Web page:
Looking through my files I found notes I made probably about ten years back from a book I got from the local library by Trevor Blackwell and Jeremy Seabrook called The Revolt Against Change: Towards a Conserving Radicalism (1993: Vintage). Here’s what I wrote down:

‘…the reason why parties advocating radical change were so unsuccessful was because they were striking against the resistance of people who had changed. who had been compelled to change, too much.’ (p.3)

‘…the only radical politics left to us should be based upon resistance, recuperation and remembering.’ (p.4)

‘To talk about the people’s refusal to change has a curious resonance at the end of a period of two hundred years which have seen nothing but incessant, remorseless change. If there is one thing which is obvious to anybody it is that the last two centuries have been a period of unprecedented change.’(p.11)

The conservatism of the people has been stolen by a social and economic system which can never deliver to them the security which is at the heart of their conservative impulse.’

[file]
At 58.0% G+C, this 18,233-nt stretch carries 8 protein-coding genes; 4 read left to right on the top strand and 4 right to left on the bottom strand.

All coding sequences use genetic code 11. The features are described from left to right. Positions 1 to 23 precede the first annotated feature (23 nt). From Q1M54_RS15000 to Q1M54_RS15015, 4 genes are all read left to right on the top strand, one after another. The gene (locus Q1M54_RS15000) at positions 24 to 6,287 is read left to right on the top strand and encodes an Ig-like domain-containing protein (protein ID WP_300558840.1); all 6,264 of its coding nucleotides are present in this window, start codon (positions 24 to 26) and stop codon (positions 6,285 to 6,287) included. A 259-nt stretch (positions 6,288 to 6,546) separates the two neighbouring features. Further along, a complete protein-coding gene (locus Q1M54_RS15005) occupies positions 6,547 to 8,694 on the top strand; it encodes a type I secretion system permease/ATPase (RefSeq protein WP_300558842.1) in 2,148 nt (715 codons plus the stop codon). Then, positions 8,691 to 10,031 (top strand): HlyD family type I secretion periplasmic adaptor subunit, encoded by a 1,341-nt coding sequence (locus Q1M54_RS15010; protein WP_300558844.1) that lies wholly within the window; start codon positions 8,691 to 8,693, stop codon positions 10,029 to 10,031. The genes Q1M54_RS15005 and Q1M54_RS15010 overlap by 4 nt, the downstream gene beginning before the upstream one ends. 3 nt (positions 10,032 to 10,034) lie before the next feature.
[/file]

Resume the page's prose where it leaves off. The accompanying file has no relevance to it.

…true radicalism does not consist in tearing up society by its roots…, but on the contrary, returns to those roots in order to nourish their survival and sturdy growth.’ (p.56)

…a true conservatism (preserving what is of value) is seen to be in opposition to its false namesake (maintaining industrial society); just as a true radicalism (fundamental change) stands against its counterfeit (endless uprootings by the industrial system).’ (p.64)

‘To be radical now is to resist the ever more invasive intrusions of a world system that can afford to leave nothing alone, but that must open up new pathways to profit deep in the still unexploited fastnesses of the heart, the secret depths of the psyche, even when it goes about its global privatisations…To be radical now is to say we want to be left alone to determine our lives, to say that our needs are more important than the system’s necessities.’